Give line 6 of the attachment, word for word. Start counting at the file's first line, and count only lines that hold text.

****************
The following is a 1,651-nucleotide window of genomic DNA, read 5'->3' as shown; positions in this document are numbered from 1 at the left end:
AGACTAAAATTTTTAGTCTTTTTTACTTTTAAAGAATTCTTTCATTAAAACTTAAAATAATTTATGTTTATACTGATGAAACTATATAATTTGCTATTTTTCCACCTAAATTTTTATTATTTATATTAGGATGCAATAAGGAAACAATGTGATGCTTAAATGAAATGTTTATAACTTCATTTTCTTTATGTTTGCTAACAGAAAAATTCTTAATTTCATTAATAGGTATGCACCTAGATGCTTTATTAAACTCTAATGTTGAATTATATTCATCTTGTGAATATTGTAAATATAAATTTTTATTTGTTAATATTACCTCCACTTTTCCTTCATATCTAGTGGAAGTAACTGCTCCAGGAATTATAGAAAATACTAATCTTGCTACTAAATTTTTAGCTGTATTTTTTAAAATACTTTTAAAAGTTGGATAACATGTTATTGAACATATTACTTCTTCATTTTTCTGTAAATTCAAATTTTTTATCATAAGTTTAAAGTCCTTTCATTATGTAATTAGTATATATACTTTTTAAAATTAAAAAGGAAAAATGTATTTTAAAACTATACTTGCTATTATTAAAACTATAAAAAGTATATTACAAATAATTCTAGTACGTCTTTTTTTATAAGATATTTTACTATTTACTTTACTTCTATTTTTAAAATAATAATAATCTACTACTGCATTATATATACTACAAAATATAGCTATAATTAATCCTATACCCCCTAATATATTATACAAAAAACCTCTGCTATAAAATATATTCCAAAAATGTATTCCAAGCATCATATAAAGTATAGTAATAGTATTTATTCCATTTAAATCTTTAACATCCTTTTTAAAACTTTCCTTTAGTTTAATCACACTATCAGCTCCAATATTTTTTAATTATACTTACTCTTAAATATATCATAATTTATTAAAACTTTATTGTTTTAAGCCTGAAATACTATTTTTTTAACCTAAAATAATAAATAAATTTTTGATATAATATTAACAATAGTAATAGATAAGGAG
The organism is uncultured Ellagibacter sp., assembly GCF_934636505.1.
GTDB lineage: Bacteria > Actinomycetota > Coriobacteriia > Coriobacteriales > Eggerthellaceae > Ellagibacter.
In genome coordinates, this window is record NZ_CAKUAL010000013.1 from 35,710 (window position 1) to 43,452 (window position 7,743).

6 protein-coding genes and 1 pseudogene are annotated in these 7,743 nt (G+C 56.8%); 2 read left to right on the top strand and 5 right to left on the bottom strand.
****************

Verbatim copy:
6 protein-coding genes and 1 pseudogene are annotated in these 7,743 nt (G+C 56.8%); 2 read left to right on the top strand and 5 right to left on the bottom strand.